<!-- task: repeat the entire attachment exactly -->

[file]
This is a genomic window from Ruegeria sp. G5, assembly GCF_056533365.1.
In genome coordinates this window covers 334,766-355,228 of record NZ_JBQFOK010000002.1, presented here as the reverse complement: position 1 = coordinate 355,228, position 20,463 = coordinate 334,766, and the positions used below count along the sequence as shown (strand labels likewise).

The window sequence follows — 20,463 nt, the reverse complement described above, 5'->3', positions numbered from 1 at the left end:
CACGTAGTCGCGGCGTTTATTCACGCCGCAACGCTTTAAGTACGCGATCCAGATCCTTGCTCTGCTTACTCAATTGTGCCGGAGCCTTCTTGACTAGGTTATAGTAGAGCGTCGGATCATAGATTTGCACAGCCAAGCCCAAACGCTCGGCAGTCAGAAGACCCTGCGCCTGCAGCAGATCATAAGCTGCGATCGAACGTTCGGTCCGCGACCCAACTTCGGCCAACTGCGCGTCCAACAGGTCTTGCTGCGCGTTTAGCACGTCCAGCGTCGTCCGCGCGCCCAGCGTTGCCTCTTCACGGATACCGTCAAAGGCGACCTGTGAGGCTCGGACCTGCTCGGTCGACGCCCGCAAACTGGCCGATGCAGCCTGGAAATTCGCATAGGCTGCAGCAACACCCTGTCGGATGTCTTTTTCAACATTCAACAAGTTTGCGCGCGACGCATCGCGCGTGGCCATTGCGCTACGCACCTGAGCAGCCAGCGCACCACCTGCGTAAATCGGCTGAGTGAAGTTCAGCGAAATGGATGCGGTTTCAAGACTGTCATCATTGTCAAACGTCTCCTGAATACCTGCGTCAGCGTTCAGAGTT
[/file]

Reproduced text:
This is a genomic window from Ruegeria sp. G5, assembly GCF_056533365.1.
In genome coordinates this window covers 334,766-355,228 of record NZ_JBQFOK010000002.1, presented here as the reverse complement: position 1 = coordinate 355,228, position 20,463 = coordinate 334,766, and the positions used below count along the sequence as shown (strand labels likewise).

The window sequence follows — 20,463 nt, the reverse complement described above, 5'->3', positions numbered from 1 at the left end:
CACGTAGTCGCGGCGTTTATTCACGCCGCAACGCTTTAAGTACGCGATCCAGATCCTTGCTCTGCTTACTCAATTGTGCCGGAGCCTTCTTGACTAGGTTATAGTAGAGCGTCGGATCATAGATTTGCACAGCCAAGCCCAAACGCTCGGCAGTCAGAAGACCCTGCGCCTGCAGCAGATCATAAGCTGCGATCGAACGTTCGGTCCGCGACCCAACTTCGGCCAACTGCGCGTCCAACAGGTCTTGCTGCGCGTTTAGCACGTCCAGCGTCGTCCGCGCGCCCAGCGTTGCCTCTTCACGGATACCGTCAAAGGCGACCTGTGAGGCTCGGACCTGCTCGGTCGACGCCCGCAAACTGGCCGATGCAGCCTGGAAATTCGCATAGGCTGCAGCAACACCCTGTCGGATGTCTTTTTCAACATTCAACAAGTTTGCGCGCGACGCATCGCGCGTGGCCATTGCGCTACGCACCTGAGCAGCCAGCGCACCACCTGCGTAAATCGGCTGAGTGAAGTTCAGCGAAATGGATGCGGTTTCAAGACTGTCATCATTGTCAAACGTCTCCTGAATACCTGCGTCAGCGTTCAGAGTT